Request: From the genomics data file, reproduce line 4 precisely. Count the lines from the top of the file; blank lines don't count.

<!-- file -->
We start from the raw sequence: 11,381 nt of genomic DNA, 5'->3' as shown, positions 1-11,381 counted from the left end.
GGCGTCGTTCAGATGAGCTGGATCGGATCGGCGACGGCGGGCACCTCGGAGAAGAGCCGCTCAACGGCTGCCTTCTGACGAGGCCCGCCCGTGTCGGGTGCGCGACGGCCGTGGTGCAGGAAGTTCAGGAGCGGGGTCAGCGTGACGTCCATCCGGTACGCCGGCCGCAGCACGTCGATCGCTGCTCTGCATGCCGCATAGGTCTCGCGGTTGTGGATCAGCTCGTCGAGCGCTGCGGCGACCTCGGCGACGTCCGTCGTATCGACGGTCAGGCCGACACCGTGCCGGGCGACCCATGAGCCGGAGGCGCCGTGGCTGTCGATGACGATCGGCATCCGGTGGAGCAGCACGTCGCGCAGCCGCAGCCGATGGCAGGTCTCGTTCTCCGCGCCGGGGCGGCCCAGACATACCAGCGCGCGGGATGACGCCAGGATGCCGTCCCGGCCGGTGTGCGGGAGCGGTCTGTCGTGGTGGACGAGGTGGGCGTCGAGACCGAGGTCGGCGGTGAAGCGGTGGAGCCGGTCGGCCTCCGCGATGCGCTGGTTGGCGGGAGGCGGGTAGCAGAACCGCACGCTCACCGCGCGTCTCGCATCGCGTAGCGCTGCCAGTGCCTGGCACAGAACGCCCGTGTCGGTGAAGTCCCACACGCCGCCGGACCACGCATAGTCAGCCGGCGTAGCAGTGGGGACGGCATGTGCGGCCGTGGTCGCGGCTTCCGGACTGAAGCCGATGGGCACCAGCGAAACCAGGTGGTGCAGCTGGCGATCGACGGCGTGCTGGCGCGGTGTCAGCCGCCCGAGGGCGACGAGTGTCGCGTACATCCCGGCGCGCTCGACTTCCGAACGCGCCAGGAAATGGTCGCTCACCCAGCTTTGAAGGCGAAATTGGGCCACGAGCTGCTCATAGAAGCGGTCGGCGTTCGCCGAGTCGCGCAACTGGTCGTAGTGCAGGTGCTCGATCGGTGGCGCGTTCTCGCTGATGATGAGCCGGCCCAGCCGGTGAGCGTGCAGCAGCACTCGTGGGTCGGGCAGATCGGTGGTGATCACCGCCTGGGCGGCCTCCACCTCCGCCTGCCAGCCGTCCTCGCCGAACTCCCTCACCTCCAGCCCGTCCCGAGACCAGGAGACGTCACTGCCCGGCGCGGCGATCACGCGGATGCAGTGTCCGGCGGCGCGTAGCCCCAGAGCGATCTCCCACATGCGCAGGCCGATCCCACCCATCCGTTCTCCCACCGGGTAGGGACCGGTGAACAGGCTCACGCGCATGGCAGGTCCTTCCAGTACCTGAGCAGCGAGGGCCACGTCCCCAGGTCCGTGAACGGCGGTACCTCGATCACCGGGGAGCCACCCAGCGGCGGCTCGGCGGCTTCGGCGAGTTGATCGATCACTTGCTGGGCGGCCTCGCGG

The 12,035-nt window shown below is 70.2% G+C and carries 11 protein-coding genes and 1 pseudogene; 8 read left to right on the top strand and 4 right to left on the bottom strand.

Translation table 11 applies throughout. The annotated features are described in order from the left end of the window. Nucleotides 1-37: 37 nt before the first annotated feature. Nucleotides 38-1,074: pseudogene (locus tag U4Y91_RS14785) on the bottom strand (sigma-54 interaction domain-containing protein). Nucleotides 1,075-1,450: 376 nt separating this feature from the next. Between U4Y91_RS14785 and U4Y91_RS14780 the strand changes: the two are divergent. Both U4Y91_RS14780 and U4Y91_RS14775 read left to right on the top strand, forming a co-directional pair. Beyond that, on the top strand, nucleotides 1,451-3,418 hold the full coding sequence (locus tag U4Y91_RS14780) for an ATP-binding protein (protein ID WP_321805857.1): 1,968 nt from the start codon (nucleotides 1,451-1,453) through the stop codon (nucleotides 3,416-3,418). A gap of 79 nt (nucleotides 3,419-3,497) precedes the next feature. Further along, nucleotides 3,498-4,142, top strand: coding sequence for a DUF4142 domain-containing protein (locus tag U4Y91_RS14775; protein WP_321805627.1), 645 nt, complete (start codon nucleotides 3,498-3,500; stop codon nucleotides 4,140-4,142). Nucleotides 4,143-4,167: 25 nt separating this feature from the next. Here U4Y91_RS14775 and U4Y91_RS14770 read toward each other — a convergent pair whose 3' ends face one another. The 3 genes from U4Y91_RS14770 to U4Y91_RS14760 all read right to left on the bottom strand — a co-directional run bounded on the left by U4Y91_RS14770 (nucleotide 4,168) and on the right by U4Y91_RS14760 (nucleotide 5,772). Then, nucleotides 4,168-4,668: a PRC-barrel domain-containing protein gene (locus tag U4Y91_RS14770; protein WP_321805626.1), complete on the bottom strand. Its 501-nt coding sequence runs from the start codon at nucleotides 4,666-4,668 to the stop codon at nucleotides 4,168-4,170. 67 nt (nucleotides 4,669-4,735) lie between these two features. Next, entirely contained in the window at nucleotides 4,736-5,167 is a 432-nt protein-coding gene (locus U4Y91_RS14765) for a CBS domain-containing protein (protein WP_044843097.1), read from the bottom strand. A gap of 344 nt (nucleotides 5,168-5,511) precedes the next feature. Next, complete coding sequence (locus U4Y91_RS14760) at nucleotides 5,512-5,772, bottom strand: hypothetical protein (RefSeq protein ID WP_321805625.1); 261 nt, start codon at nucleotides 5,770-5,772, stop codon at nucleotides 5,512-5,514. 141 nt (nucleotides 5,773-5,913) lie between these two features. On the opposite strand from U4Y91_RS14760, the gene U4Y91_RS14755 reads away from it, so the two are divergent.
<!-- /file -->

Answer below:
Translation table 11 applies throughout. The annotated features are described in order from the left end of the window. Nucleotides 1-37: 37 nt before the first annotated feature. Nucleotides 38-1,074: pseudogene (locus tag U4Y91_RS14785) on the bottom strand (sigma-54 interaction domain-containing protein). Nucleotides 1,075-1,450: 376 nt separating this feature from the next. Between U4Y91_RS14785 and U4Y91_RS14780 the strand changes: the two are divergent. Both U4Y91_RS14780 and U4Y91_RS14775 read left to right on the top strand, forming a co-directional pair. Beyond that, on the top strand, nucleotides 1,451-3,418 hold the full coding sequence (locus tag U4Y91_RS14780) for an ATP-binding protein (protein ID WP_321805857.1): 1,968 nt from the start codon (nucleotides 1,451-1,453) through the stop codon (nucleotides 3,416-3,418). A gap of 79 nt (nucleotides 3,419-3,497) precedes the next feature. Further along, nucleotides 3,498-4,142, top strand: coding sequence for a DUF4142 domain-containing protein (locus tag U4Y91_RS14775; protein WP_321805627.1), 645 nt, complete (start codon nucleotides 3,498-3,500; stop codon nucleotides 4,140-4,142). Nucleotides 4,143-4,167: 25 nt separating this feature from the next. Here U4Y91_RS14775 and U4Y91_RS14770 read toward each other — a convergent pair whose 3' ends face one another. The 3 genes from U4Y91_RS14770 to U4Y91_RS14760 all read right to left on the bottom strand — a co-directional run bounded on the left by U4Y91_RS14770 (nucleotide 4,168) and on the right by U4Y91_RS14760 (nucleotide 5,772). Then, nucleotides 4,168-4,668: a PRC-barrel domain-containing protein gene (locus tag U4Y91_RS14770; protein WP_321805626.1), complete on the bottom strand. Its 501-nt coding sequence runs from the start codon at nucleotides 4,666-4,668 to the stop codon at nucleotides 4,168-4,170. 67 nt (nucleotides 4,669-4,735) lie between these two features. Next, entirely contained in the window at nucleotides 4,736-5,167 is a 432-nt protein-coding gene (locus U4Y91_RS14765) for a CBS domain-containing protein (protein WP_044843097.1), read from the bottom strand. A gap of 344 nt (nucleotides 5,168-5,511) precedes the next feature. Next, complete coding sequence (locus U4Y91_RS14760) at nucleotides 5,512-5,772, bottom strand: hypothetical protein (RefSeq protein ID WP_321805625.1); 261 nt, start codon at nucleotides 5,770-5,772, stop codon at nucleotides 5,512-5,514. 141 nt (nucleotides 5,773-5,913) lie between these two features. On the opposite strand from U4Y91_RS14760, the gene U4Y91_RS14755 reads away from it, so the two are divergent.